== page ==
Black Widow (1987)

Black Widow (1987), directed by Bob Rafelson.

A smooth, no-mystery thriller of two strong women: a femme fatale who marries and murders rich men, and the federal agent who is on to her.

Debra Winger and Theresa Russell are both fine and when they get to Hawaii, Conrad L. Hall's photography makes lovely work of lithe, swim-suited bodies. Brief nudity by Russell: just enough for an R rating.

Russell (last seen in The Razor's Edge (1984)) is good at her work: the planning, seduction, invisible murder and cashing out. But she is not superhuman: we see her nervousness when her story is being checked out, and her screaming rages when she is frustrated. She cries after every death and probably loved each husband in her own way -- but she loved the money more: "Being rich is a problem. You never feel you are quite there".

Winger (last seen in Cannery Row (1982)) is not as glamorous but she has her own appeal and we are hoping she can take charge of her life. She doesn't date and seems a bit nervous about sexual matters. Late in the story she gets laid and becomes more confident.

With two powerful female antagonists and all that scuba diving, sexual tension between them seems inevitable in a "neo-noir" thriller. Neither has satisfactory love lives. Why not engage with each other? You can see them thinking about it, but neither is willing to pretend there is no problem. Both know the truth and know the other knows, and neither is going to give in.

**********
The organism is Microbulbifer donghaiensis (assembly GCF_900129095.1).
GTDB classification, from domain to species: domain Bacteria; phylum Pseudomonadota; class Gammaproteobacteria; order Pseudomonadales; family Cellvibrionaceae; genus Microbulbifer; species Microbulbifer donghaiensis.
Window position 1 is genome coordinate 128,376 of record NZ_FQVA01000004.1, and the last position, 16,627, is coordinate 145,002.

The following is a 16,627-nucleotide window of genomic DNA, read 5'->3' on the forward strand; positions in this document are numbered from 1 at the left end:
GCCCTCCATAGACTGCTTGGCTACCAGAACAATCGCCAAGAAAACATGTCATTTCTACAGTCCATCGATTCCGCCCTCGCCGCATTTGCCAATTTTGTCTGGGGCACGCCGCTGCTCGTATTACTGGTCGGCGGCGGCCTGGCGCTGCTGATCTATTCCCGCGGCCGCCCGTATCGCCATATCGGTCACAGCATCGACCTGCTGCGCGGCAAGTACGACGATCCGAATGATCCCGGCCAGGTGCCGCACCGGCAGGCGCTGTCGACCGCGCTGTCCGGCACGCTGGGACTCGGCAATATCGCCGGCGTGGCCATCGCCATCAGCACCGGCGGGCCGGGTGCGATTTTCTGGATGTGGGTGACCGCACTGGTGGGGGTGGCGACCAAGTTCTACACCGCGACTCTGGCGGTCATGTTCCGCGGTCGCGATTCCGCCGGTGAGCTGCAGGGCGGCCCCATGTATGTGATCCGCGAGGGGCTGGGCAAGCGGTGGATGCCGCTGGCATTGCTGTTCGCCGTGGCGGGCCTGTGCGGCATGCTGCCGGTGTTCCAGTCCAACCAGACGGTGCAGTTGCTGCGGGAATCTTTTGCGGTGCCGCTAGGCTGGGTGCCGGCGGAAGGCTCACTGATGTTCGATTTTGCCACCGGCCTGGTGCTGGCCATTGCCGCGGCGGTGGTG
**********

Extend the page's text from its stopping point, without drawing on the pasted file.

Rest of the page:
It's all about the duel. I think audiences wanted more action, of some sort.

Rich set of supporting actors: Dennis Hopper, Nicol Williamson, Terry O'Quinn, James Hong, Diane Ladd, Mary Woronov (the scuba instructor; I didn't recognize her).

Rafelson had been away for several years before this, as had cinematographer Hall.

Available on Blu-ray from Twilight Time, and pretty good looking. Commentary track by the usual pair: Nick Redman and Julie Kirgo. I've become quite fond of their work.

They point out that just as 1970s film had a fascination for the Great Depression, the 1980s "neo-noir" genre moved on to mimicking the 1940s.

They also suggest that "real" sex in film faded out after this period. Later it became more cinematic presentations of slamming people up against the wall and performing erotically aerobic exertions on them.